This conversation really hits home with me on a few levels. I was never put into an incestuous relationship with anyone in my family. But my dad had an opportunity to protect me from a known serial molester who lived next door to us. When it was decided that he would not be turned over to law enforcement, I was fully allowed to be his little buddy again. It seems they never knew I was a victim, even though I admitted to my mom I was (she has since claimed she remembers no such conversation, but I absolutely know we discussed it when I was 13). In essence, I felt like I was thrown to the wolf to keep him away from the little neighborhood girls.

Ever since I have tended to seek out older men and my sexual patterns remain very much as I learned them at the whims of my molester. I think part of that is a fusion of replaying my own abuse along with a sexualized interpretation of being in bigger, stronger, and older arms - a protection that I (non-sexually) should have had. But who knows how the sexual subconscious mind works? ...

The circuitous route that our mind makes is as hopelessly tangled as a knotted ball of fishing line - I could spend my whole life trying to unravel it, and I would remain baffled to my grave.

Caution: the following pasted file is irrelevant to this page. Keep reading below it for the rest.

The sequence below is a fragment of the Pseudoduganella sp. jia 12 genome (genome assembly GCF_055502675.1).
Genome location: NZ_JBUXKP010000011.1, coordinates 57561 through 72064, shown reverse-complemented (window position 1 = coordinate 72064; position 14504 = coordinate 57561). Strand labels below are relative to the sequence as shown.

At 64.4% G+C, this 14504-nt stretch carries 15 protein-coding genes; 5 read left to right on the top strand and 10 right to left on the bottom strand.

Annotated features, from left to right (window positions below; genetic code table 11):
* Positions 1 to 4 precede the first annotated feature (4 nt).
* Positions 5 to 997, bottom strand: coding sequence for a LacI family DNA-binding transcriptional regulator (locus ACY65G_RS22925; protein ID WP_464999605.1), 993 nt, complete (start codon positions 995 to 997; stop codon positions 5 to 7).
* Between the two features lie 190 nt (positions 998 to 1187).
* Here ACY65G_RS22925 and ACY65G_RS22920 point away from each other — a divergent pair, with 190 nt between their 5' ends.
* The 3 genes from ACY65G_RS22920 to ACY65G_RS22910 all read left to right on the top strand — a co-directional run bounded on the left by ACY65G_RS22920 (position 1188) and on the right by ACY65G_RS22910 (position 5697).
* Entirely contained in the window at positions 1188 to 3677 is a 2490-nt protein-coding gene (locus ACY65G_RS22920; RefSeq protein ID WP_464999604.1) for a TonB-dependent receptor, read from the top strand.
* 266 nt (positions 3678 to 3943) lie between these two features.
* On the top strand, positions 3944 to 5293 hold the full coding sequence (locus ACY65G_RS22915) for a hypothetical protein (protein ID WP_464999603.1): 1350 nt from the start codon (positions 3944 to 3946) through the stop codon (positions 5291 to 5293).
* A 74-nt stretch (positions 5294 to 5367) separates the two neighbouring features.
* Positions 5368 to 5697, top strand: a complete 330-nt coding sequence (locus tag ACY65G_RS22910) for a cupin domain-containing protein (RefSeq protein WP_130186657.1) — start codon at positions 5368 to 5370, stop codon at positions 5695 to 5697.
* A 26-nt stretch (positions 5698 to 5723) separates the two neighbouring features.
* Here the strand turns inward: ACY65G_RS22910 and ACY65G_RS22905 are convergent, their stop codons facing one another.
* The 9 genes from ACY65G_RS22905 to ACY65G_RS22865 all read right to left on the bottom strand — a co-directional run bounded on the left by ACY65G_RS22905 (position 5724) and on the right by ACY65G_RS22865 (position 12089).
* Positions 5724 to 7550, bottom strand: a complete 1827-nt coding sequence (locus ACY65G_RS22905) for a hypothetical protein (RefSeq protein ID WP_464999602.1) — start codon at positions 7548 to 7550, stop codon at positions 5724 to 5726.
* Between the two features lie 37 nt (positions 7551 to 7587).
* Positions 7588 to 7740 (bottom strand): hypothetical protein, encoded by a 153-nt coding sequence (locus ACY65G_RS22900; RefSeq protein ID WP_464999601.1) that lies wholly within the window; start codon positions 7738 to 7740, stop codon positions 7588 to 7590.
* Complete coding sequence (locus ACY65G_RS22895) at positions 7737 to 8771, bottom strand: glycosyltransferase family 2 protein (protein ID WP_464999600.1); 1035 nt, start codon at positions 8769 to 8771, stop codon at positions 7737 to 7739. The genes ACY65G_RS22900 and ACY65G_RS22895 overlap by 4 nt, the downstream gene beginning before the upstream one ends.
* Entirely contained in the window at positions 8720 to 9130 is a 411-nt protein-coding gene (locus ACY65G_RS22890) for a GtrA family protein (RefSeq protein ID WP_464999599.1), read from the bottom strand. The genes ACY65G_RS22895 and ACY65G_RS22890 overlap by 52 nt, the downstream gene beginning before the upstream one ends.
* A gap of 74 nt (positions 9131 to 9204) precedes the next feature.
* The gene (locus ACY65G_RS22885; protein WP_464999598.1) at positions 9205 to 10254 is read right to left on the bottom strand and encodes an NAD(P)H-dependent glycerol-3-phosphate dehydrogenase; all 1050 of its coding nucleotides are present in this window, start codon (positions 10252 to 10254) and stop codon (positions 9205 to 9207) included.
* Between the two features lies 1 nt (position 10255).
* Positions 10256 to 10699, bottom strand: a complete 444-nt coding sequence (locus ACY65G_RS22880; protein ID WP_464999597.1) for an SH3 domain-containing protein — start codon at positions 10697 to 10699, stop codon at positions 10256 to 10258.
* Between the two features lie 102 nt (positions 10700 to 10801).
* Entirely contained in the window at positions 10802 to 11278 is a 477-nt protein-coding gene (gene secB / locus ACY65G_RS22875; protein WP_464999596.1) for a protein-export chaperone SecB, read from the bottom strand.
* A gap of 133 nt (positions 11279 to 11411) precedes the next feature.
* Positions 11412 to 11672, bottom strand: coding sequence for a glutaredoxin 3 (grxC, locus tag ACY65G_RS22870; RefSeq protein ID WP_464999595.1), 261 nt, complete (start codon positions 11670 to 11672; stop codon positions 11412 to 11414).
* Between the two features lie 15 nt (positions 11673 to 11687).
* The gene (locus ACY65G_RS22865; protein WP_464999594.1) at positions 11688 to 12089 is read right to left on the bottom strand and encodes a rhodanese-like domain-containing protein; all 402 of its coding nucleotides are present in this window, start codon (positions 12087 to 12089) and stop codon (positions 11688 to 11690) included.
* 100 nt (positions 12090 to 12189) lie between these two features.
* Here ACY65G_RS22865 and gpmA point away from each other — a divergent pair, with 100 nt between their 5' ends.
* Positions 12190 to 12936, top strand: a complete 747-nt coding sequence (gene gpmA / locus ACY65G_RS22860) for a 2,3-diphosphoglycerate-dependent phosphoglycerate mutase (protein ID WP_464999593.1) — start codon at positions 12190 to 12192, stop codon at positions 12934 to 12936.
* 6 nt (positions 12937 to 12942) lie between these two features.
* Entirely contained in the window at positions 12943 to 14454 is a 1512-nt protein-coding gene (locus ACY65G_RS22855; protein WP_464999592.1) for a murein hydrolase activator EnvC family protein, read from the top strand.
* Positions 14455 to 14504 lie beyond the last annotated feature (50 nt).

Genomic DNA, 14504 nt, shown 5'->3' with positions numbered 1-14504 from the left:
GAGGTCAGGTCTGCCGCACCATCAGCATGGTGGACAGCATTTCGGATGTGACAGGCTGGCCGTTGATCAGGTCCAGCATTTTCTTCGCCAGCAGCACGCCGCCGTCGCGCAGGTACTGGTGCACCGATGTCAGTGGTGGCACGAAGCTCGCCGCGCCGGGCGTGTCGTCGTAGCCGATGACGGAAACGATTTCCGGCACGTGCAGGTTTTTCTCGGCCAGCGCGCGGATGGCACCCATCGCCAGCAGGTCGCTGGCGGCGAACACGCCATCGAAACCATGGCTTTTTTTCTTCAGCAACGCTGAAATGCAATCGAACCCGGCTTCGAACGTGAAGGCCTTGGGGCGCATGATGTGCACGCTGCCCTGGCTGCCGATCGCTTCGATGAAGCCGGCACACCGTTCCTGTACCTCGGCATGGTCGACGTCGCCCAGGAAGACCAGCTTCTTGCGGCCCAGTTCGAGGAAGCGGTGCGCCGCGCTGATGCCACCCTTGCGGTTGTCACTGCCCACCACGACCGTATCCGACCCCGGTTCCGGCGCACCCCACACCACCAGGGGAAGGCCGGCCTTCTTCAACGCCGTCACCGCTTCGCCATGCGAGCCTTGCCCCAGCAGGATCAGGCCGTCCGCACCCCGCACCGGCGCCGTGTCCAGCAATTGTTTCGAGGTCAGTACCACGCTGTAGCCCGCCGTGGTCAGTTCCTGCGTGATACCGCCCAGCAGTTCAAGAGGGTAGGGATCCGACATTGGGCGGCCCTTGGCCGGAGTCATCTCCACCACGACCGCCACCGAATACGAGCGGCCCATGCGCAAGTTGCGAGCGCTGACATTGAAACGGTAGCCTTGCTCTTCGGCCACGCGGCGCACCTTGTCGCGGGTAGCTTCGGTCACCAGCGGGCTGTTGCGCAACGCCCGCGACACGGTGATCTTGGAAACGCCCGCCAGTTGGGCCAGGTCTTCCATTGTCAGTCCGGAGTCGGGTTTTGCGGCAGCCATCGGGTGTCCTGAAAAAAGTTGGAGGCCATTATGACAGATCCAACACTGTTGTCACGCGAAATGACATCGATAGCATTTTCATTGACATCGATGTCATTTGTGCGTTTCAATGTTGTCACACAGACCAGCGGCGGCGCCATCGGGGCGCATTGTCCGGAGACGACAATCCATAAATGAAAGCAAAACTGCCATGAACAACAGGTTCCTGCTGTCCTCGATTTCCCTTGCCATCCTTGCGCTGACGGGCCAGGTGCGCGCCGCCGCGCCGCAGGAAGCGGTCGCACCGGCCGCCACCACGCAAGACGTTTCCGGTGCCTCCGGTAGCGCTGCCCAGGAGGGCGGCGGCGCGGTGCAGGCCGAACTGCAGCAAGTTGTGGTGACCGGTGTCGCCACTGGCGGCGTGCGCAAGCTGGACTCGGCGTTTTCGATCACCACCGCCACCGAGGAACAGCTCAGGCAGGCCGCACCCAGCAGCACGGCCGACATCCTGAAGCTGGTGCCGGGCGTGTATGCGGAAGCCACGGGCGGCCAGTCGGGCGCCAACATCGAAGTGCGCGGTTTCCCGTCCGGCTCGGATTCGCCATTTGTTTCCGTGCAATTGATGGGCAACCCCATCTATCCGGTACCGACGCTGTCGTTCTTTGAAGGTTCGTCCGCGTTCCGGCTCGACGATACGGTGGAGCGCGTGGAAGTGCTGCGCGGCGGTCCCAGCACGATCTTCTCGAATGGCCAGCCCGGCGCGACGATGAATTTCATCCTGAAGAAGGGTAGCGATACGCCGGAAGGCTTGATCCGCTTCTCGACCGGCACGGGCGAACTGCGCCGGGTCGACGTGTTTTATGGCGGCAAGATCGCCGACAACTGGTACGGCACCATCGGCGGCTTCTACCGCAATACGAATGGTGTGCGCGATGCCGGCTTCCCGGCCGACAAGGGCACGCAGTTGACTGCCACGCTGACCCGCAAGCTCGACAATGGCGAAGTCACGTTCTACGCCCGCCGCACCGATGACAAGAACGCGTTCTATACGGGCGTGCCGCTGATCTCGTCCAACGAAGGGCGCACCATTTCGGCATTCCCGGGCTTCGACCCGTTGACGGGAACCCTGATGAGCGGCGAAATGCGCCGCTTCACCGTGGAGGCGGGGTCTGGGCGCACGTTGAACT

Winston actually mentioned a rekindled relationship with the man who sexually abused him when he was 11. That's all part of a pattern I am convinced we are almost doomed - sentenced - to repeat over and over again. I read about those who would gladly hurt, maim or even kill their molester and I wonder why I am not that far in my OWN recovery. I may not be sleeping with the man who abused me when I was 12, but I still sometimes crave to return to the abuse, perhaps to master it, perhaps in part driven by arousing memories that contradict the crime - that belie my own credibility with myself. So I am not surprised to hear Winston's account. When a child's sexual maturity is messed with, the wiring is almost hopelessly screwed up.

We are wired in part according to the circuits our molesters charged. That we may still find arousal in those old patterns - perhaps even with the original instigators - may seem incompatible with the crime. Yet that itself serves to reveal just how deep that crime has affected us - almost like an eternal sexual Stockholm syndrome.